1. Superior achievement and the ability to pursue graduate work, as indicated by official transcripts from previous institutions of study.
  2. The results of the Graduate Record Examination, GRE, or Miller Analogies Test, MAT. However, GRE scores (vs. MAT or TOEFL) are necessary for applicants to be considered for most university scholarships.
  3. Non-native English-speakers should demonstrate evidence of English proficiency through submission of Test of English as a Foreign Language, TOEFL, scores or through some other means.
  4. At least three academic letters of recommendation.


Applicants should possess an M.A. in theology or religious studies as offered by this faculty, or the equivalent of this degree. Applicants who are in the process of completing an M.A. may be admitted to the program provisionally if they have maintained a minimum GPA of 3.3.  Applicants should have demonstrated ability to do serious research in theology and should manifest success in their previous study of theology and/or religious studies.


Students in the Ph.D. program should be enrolled on a full-time basis while completing their coursework (i.e., registered for at least nine credit hours per semester for at least three semesters).

Students who have completed their minimum period of residence must continue in extended residence until all the requirements for the degree are fulfilled. Extended residence requires registration for comprehensives (one credit hour), or for dissertation guidance (three credit hours) unless a student is granted a leave of absence or permission to register in absentia.


Thirty hours of coursework after the M.A. degree. Additional requirements may be specified by individual academic areas. Students must maintain a GPA of 3.3


The language requirements for Ph.D. students are set out under the degree program descriptions of the individual academic areas.

Comprehensive Examinations

Ph.D. students will be required to complete written comprehensives within the various academic areas given over the course of three days in at least three distinct areas of study. Each academic area director, in collaboration with appropriate faculty and the dean, will determine the modality of comprehensive exams.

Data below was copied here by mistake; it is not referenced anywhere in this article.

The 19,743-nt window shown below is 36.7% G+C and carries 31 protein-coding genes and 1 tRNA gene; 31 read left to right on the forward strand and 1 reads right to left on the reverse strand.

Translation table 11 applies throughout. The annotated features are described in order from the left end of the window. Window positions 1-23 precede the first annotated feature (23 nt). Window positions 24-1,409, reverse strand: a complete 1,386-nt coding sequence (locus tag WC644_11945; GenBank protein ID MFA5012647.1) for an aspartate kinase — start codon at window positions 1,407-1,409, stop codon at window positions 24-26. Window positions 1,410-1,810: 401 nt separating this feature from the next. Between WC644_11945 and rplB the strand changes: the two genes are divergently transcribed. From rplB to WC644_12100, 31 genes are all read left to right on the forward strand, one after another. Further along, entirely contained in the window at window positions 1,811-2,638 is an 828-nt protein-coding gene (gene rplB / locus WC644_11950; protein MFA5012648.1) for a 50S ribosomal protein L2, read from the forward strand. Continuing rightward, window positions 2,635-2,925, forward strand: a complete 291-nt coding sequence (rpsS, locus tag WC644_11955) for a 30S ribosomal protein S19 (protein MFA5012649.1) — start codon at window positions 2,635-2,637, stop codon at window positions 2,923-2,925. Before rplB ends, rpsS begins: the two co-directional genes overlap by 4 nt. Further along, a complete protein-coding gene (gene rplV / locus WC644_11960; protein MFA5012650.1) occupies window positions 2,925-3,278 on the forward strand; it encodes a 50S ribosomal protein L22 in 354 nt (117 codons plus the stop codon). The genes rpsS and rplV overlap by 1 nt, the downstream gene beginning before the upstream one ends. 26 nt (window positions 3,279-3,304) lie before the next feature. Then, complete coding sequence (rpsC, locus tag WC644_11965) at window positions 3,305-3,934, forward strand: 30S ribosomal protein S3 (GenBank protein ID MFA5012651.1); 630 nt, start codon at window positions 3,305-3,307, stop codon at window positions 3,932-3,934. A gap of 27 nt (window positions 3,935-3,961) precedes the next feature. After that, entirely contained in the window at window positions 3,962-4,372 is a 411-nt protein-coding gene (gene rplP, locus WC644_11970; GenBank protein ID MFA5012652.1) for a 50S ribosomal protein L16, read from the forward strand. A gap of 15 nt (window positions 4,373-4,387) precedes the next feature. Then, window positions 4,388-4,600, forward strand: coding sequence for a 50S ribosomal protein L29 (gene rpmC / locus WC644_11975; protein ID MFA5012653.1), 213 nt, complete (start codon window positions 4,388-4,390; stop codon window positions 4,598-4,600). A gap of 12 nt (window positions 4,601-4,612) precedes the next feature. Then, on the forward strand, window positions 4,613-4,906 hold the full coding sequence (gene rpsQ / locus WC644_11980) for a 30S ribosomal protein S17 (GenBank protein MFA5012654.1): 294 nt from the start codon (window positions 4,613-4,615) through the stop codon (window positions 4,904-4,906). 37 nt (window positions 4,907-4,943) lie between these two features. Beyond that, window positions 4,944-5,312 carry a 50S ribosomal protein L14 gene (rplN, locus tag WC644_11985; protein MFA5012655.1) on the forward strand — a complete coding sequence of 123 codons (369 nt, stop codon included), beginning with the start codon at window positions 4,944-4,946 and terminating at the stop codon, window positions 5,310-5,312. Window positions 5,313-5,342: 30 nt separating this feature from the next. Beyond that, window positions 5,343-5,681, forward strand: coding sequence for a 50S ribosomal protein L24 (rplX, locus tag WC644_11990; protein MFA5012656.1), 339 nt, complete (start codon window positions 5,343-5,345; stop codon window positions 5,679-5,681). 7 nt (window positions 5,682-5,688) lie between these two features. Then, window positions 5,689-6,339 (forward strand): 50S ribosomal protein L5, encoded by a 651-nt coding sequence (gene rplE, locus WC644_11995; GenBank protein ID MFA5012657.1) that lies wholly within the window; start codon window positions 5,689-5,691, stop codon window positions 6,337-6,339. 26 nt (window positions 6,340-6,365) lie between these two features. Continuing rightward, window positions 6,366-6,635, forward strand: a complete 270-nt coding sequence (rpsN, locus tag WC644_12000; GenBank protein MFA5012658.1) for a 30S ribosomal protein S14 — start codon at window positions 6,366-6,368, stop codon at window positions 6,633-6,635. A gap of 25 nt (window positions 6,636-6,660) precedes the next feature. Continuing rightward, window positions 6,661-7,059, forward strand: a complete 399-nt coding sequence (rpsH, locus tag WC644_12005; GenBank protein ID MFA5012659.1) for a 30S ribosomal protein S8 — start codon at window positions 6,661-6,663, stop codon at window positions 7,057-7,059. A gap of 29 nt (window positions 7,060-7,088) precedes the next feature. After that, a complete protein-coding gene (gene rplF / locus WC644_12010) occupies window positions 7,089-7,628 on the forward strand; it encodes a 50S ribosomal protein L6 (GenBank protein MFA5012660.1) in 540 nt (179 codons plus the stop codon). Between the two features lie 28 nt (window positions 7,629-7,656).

The purpose of the comprehensive examination is not simply to examine students about knowledge already acquired within coursework, but also to provide students with the opportunity to study areas not touched upon by coursework, to deepen knowledge of areas already studied, and to synthesize and interrelate areas of theological knowledge.

Admission to Candidacy

(Admission to the Ph.D. program does not imply admission to candidacy for the degree)

  1. fulfilled the language requirements
  2. completed the coursework
  3. completed minor requirements
  4. passed the comprehensive examination
  5. made formal application in writing to the Ph.D. Committee chair
  6. been recommended by the director of the specified academic area

The Ph.D. Dissertation Proposal Approval Process

  1. Initial Steps of the Process 
    The student first secures the approval of the proposal (this consisting of two pages and addressing the following four points: background and state of the question, purpose, methodology and contribution, and originality; the appended bibliography should be limited to two pages) by the director and two readers (all of whom are ordinarily to be members of the School of Theology and Religious Studies faculty). Once that approval has been obtained, the proposal is forwarded by the director to the head of the student's area of concentration who, in turn, will circulate it to all members of the area group for their comments and approval. At this time, the student is also asked to send the Chair of the Ph.D. Committee a copy of the proposal and to arrange for a conference (whether in person or by phone) with the Chair concerning the proposal and to review the entire proposal approval process.